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Community joins to renovate home of chronically ill toddler

  • Mike and Megan Coe stand in front of their newly renovated Webster home with their daughter Charlotte, 2, and son, Alex. Charlotte was diagnosed with cystinosis, a rare genetic disease, at 6 months old. LEAH WILLINGHAM / Monitor staff

  • Mike Coe reaches for his daughter Charlotte’s hand to help her over the threshold of their newly renovated home in Webster.  LEAH WILLINGHAM/ Monitor staff

  • Key members of the “Charlotte’s Village” renovation team stand in front of Mike and Megan Coe’s hone.  LEAH WILLINGHAM/ Monitor staff



Monitor staff
Saturday, October 07, 2017

Two-year-old Charlotte Coe sat patiently while her father poured a glass full of PediaSure into a feeding tube attached to her stomach.

Tegan McKim, 9 – the daughter of a family friend – sat next to the pair, holding up two Barbie dolls and a small, brown horse for Charlotte to see.

“Are you excited to ride your horse today?” she asked Charlotte, handing her a doll.

Charlotte nodded, her fiery red curls bouncing from side to side. “Put on your horsey shoes,” Tegan said, referencing the 2-inch pink riding boots on the doll’s feet.

Charlotte, who lives in Webster with her family, was diagnosed with cystinosis when she was just six months old. Cystinosis is an extremely rare genetic disorder, affecting about 2,000 people in the world. It causes Charlotte’s amino acids to crystallize within tissues, leading to dangerous complications in her organs and central nervous system.

Charlotte has to take medicine almost every hour of the day and get regular feedings from a tube attached to a “button” in her stomach.

Although learning of Charlotte’s condition was overwhelming at first, her dad, Mike, said the family has adjusted to make taking care of her their “new normal.”

“It just makes you unique,” Teagan said, smiling at her friend.

The Coe family’s ability to rise up to these challenges was helped in large part by a group of volunteers who transformed their home last month.

The renovation project was led by Charles Wood of Colonial Builders, and Mike and Megan’s friend from high school, Rebecca McKim.

McKim knew the Coe family needed work done on their home, so she put them in touch with Wood, a friend of her husband. Wood visited the family to take a tour of the house and put together a price estimate for repairs.

“He came back a week later with the estimate, and it said the cost would be zero dollars,” Megan said.

Wood said he didn’t plan to volunteer the services, but when he met the Coes, he knew he wanted to help – no matter the cost.

“It was one of those moments on the ride home of just, ‘I’ve got to do something,’ ” Wood said. “I’ve worked very hard to get where I’m at, and I’m at a spot now where I can do something to help somebody – not just send a dollar off to some no-name charity.”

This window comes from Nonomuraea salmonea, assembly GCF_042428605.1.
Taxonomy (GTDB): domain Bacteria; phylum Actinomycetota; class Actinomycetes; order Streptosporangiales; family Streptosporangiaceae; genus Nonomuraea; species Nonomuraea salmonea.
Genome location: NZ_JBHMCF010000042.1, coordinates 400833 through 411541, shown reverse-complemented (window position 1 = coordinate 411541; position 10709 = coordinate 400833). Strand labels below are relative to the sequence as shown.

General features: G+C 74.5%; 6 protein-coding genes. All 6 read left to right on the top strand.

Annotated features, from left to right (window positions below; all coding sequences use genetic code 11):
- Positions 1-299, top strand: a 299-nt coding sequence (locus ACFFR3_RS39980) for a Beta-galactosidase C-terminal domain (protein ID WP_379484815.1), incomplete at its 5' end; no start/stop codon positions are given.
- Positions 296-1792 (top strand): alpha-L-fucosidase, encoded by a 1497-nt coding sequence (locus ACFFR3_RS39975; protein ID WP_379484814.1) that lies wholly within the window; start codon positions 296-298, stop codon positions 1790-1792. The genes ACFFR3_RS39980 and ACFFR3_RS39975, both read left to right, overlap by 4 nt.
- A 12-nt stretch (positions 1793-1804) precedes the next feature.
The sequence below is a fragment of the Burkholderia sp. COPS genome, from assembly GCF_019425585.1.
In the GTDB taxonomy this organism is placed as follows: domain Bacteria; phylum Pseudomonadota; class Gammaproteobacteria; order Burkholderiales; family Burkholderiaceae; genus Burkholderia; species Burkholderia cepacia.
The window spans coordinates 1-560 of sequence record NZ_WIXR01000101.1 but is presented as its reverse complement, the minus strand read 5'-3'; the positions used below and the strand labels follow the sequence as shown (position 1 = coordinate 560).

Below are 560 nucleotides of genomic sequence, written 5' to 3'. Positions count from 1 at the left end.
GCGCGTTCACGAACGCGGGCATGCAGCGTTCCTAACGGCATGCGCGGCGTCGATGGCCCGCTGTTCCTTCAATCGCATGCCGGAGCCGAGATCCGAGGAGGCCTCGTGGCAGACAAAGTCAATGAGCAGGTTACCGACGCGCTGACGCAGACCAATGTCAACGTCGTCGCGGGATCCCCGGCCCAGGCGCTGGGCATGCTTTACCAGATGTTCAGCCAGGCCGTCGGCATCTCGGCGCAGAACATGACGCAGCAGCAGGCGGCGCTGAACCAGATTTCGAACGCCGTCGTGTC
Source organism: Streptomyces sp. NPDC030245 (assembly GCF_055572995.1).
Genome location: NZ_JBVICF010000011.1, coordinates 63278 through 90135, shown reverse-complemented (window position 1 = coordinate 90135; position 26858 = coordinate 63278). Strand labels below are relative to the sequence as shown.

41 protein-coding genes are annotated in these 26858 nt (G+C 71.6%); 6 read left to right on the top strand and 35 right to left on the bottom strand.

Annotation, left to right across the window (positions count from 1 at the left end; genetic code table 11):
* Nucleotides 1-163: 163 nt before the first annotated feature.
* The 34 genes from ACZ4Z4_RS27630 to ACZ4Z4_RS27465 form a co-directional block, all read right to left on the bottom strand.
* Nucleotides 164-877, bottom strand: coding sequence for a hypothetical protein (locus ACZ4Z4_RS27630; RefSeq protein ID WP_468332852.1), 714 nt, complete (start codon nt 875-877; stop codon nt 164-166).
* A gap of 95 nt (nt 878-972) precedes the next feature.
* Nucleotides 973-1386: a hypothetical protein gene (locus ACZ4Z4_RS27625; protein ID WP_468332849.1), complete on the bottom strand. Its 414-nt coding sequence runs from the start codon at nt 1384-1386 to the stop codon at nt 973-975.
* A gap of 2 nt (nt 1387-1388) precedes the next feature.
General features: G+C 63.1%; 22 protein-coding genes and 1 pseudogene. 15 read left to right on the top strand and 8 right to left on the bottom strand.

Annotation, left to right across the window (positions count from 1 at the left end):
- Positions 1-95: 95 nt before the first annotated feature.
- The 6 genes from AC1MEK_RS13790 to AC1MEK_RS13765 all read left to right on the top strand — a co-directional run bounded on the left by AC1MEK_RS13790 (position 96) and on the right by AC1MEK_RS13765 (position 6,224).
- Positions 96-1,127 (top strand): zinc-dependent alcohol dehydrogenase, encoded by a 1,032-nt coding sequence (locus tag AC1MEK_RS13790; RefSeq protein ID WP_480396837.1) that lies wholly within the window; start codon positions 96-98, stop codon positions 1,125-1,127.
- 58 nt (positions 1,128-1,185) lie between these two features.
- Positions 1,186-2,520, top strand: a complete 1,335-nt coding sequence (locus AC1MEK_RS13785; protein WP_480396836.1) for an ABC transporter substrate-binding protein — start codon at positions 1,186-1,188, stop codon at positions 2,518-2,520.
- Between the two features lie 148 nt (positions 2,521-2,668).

McKim helped Wood by starting a GoFundMe page for “Charlotte’s Village.” The team was ultimately able to pull together 70 financial donors, 30 building volunteers and a crew of volunteers to cook breakfast and lunch at the worksite.

Wood surprised the Coes with a donated stay at a home in Newbury while work was being completed. During that time, a building team installed a new roof, siding, an awning, lighting and a complete new kitchen, bathroom and plumbing system.

Work on the house started Sept. 1, and was finished in about two weeks. The Coes were brought back to their home on Sept. 17, blindfolded and excited.

“It was more than we could have even began to hope for,” Megan said.

When the Coes bought the house a couple of years ago, they intended to work on it themselves.

“We knew it was a fixer-upper,” Mike said. “What we didn’t know was what life was going to throw at us.”

Charlotte was diagnosed with cystinosis when she was less than a year old.

“There’s not really words to describe it. It kind of flips the world upside down,” Mike said. “You have expectations for how things are going to go, you have plans for your future. And something like this kind of just, for a moment, really flips that on its axis.”

But they adapted to give Charlotte what she needs: Megan decided to stay home full-time to take care for her daughter. Charlotte takes seven kinds of medications, three times a day. Her condition makes it so she has a hard time swallowing, so her parents supplement with tube feedings four to five times a day.

A symptom of cystinosis is organ failure. Although medications slow the progression, they don’t stop failure completely. At some point, Charlotte’s parents know their daughter will need a kidney transplant.

“The uncertainty is the scariest part,” Megan said.

But now that everything is fixed with their home, Mike said, he and Megan can focus on taking care of Charlotte.

“They’re living in a house that’s safe and so they don’t have to worry about anything except themselves and the kids,” Wood said.

Watching Charlotte run around her newly renovated home, you would never guess that she is sick.

Charlotte’s parents describe her as “happy, smart and bright.” She’s just a normal 2-year-old who likes to sing and put on shows for her parents about princesses and dinosaurs, they say. She loves the Disney animated musical Frozen and Thomas the Tank Engine.

There is no cure for cystinosis yet, but modern medicine can improve and extend life expectancy of those affected by it. The Coes say they are nothing but excited for their daughter’s future.

“She’ll definitely have some challenges that are outside what other people experience,” Mike said. “But I think she’s going to live a long and happy life.”

(Leah Willingham can be reached at 369-3322, lwillingham@cmonitor.com or on Twitter @LeahMWillingham.)